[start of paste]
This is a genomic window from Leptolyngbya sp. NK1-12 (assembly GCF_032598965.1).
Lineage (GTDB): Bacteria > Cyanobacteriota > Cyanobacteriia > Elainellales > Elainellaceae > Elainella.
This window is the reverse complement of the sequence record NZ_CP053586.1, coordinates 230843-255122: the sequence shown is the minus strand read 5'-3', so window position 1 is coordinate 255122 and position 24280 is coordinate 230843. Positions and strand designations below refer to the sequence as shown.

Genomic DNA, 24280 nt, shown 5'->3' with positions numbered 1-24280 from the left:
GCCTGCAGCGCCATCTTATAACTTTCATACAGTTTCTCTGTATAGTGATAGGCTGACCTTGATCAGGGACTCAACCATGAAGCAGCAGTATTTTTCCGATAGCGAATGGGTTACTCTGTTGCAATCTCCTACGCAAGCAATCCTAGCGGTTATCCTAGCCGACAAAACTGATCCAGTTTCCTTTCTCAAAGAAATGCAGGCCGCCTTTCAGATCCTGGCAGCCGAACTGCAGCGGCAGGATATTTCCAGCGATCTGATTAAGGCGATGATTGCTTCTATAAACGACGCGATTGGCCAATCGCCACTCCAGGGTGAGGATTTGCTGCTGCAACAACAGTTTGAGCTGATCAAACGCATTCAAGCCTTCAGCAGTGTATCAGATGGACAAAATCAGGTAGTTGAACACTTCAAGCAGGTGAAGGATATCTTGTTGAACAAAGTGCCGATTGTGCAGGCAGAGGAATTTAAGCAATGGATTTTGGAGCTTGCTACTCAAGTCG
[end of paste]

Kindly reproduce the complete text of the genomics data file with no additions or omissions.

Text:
This is a genomic window from Leptolyngbya sp. NK1-12 (assembly GCF_032598965.1).
Lineage (GTDB): Bacteria > Cyanobacteriota > Cyanobacteriia > Elainellales > Elainellaceae > Elainella.
This window is the reverse complement of the sequence record NZ_CP053586.1, coordinates 230843-255122: the sequence shown is the minus strand read 5'-3', so window position 1 is coordinate 255122 and position 24280 is coordinate 230843. Positions and strand designations below refer to the sequence as shown.

Genomic DNA, 24280 nt, shown 5'->3' with positions numbered 1-24280 from the left:
GCCTGCAGCGCCATCTTATAACTTTCATACAGTTTCTCTGTATAGTGATAGGCTGACCTTGATCAGGGACTCAACCATGAAGCAGCAGTATTTTTCCGATAGCGAATGGGTTACTCTGTTGCAATCTCCTACGCAAGCAATCCTAGCGGTTATCCTAGCCGACAAAACTGATCCAGTTTCCTTTCTCAAAGAAATGCAGGCCGCCTTTCAGATCCTGGCAGCCGAACTGCAGCGGCAGGATATTTCCAGCGATCTGATTAAGGCGATGATTGCTTCTATAAACGACGCGATTGGCCAATCGCCACTCCAGGGTGAGGATTTGCTGCTGCAACAACAGTTTGAGCTGATCAAACGCATTCAAGCCTTCAGCAGTGTATCAGATGGACAAAATCAGGTAGTTGAACACTTCAAGCAGGTGAAGGATATCTTGTTGAACAAAGTGCCGATTGTGCAGGCAGAGGAATTTAAGCAATGGATTTTGGAGCTTGCTACTCAAGTCG